BANGKOK, JAN. 28 -- Thailand's marine police pushed a boatload of about 40 Vietnamese back to sea yesterday in an attempt to stem an increasing flow of refugees into the eastern coastal provinces, western diplomats and refugee officials said here today.

Thai newspapers reported that the Vietnamese, who arrived Tuesday in a fishing boat from Cambodia, were sent back to sea after local officials discovered that they had entered Thailand illegally with the help of smugglers.

Senior Thai officials, police and Navy officers met in the coastal town of Khlong Yai yesterday to discuss ways to slow the growing number of Vietnamese boat people coming to Thailand via Cambodia. Officials said local police have been bribed to look the other way when professional smugglers bring refugees into Thailand.

The number of boat refugees arriving in eastern Thailand began increasing dramatically last October, when 1,215 Vietnamese landed, according to statistics gathered by the U.N. High Commissioner for Refugees. In December, 2,300 came.

About 11,200 Vietnamese refugees reached Thailand last year, a total nearly three times higher than the 1986 figure of 3,886.

"Thailand clearly wanted to show for domestic consumption that it is heroically stemming the tide," one refugee official said, "and send a signal to Vietnam that Thailand is not a great way to come."

Thai officials are also frustrated with the growing number of Hmong, an ethnic minority, arriving from Laos. National Security Council Secretary General Suwit Suthanukul estimated that 10,000 Lao Hmong have been smuggled into the northern Thai province of Loei in recent months.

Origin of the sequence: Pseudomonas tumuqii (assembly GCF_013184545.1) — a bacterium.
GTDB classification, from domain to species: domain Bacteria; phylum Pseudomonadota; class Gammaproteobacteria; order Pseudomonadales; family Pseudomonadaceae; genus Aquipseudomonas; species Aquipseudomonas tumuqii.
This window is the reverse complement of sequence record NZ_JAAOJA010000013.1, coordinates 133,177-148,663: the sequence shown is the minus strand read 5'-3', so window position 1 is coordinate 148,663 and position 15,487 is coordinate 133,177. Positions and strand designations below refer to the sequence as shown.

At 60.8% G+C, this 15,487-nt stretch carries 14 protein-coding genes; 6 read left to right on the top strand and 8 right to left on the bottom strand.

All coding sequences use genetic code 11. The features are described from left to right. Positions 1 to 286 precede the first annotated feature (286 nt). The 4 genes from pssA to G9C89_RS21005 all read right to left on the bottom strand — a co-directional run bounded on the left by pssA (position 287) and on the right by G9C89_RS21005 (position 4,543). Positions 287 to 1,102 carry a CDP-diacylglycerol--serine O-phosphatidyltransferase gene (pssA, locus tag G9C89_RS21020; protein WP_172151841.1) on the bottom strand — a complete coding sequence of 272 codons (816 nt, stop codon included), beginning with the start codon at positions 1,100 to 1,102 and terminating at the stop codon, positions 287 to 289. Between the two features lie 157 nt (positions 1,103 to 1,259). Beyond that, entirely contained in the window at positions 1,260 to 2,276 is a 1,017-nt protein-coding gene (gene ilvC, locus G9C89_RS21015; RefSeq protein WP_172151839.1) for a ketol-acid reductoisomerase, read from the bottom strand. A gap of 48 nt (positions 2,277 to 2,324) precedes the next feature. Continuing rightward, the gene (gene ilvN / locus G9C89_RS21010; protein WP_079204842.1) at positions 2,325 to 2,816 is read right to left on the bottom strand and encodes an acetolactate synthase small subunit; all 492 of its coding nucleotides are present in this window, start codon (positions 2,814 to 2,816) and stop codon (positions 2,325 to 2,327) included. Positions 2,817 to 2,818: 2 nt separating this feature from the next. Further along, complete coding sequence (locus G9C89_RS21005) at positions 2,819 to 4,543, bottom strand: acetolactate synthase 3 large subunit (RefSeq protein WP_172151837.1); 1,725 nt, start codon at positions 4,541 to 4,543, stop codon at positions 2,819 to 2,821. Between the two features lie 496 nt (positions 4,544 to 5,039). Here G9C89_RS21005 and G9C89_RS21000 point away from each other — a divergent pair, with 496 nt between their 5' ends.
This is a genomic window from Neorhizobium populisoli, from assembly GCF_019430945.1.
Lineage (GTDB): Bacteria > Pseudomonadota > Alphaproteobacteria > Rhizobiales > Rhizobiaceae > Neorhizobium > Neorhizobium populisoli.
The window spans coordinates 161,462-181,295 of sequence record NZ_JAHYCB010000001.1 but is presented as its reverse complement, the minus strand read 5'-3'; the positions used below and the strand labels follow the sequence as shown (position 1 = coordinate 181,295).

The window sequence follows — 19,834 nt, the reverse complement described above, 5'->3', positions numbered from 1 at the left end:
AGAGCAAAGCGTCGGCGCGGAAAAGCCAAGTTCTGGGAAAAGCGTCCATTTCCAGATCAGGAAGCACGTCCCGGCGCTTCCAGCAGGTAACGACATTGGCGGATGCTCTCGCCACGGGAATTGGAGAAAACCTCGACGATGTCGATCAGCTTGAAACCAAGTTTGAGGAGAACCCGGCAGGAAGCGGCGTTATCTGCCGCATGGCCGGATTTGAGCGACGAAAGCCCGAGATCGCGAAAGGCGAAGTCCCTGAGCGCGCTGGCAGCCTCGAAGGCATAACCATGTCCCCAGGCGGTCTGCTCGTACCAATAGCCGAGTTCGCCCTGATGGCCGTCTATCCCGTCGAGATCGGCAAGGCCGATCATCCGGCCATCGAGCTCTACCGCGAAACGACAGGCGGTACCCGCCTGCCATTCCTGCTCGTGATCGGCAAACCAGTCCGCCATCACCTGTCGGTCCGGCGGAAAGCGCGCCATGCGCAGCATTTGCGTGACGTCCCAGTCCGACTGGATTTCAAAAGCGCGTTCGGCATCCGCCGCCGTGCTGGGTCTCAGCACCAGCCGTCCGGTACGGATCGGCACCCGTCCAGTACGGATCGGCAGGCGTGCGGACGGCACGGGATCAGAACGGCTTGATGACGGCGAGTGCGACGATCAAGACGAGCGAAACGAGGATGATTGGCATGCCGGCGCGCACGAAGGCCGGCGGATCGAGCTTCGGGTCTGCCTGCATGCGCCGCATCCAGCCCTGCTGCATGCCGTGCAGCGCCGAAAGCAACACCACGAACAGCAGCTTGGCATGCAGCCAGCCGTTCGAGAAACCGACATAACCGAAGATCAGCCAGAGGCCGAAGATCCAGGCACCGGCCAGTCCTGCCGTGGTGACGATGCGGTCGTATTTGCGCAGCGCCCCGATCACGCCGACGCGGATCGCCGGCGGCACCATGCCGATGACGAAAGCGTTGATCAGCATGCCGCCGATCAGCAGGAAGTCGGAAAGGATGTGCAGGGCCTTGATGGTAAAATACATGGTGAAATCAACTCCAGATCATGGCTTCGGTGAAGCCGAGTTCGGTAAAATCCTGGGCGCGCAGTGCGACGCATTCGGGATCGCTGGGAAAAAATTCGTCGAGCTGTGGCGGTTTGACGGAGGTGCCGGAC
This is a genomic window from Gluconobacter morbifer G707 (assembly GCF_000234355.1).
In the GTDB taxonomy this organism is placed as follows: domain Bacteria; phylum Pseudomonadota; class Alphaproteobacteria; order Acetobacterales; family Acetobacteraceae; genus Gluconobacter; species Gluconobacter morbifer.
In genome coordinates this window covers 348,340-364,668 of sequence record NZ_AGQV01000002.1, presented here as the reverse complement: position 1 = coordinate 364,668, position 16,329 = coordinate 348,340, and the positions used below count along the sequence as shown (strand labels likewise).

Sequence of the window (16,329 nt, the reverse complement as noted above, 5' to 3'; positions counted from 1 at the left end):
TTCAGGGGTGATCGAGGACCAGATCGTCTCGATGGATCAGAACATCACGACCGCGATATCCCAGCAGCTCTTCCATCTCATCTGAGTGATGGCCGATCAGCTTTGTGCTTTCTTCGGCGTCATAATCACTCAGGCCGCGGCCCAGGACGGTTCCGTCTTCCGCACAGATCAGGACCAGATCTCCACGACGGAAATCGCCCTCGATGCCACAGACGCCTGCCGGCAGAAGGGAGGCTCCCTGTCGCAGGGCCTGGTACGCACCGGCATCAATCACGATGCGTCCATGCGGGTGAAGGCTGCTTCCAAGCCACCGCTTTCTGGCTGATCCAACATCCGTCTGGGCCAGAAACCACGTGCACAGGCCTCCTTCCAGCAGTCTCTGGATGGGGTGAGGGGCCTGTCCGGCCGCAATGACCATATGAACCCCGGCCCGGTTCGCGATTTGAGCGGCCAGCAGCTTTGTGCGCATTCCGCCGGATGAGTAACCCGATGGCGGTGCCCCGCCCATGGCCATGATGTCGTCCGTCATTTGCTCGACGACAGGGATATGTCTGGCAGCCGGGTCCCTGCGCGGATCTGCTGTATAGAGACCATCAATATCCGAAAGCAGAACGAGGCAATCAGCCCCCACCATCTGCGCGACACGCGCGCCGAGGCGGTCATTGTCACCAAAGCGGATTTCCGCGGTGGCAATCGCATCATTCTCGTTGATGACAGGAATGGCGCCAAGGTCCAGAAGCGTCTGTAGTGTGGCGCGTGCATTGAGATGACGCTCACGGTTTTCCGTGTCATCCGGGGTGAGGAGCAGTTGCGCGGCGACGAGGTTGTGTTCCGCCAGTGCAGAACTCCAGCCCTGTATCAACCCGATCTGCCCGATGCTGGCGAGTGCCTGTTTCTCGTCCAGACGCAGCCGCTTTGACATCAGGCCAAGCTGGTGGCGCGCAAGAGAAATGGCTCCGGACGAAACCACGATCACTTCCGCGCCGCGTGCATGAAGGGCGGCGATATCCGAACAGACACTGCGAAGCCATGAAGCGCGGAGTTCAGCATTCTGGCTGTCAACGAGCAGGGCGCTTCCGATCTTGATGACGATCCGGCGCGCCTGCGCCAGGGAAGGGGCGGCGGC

Thai officials have begun interviewing the Hmong arrivals and say political refugees will be screened from those fleeing economic hardship. Suwit said earlier this month that "it is necessary for Thailand to arrest these illegal immigrants and send them back to their homeland the same way the United States is doing with Mexicans."

An estimated 680,000 Indochinese refugees have fled to Thailand since the 1975 communist victories in Vietnam, Cambodia and Laos. More than 100,000 remain in Thailand, waiting to be resettled, and another 260,000 Cambodian refugees live in border camps.

Thai officials often express concern that they will be stuck with hundreds of thousands of refugees because many other countries, including the United States, have been cutting down the number of refugees they accept for resettlement.Recent Vietnamese refugees interviewed at the Phanat Nikhom transit center said they fled to Thailand because a safe route across Cambodia had been developed.

Many of the refugees who fled Vietnam in the past dozen years left on small, poorly equipped boats that often broke down, capsized in storms or were attacked by pirates.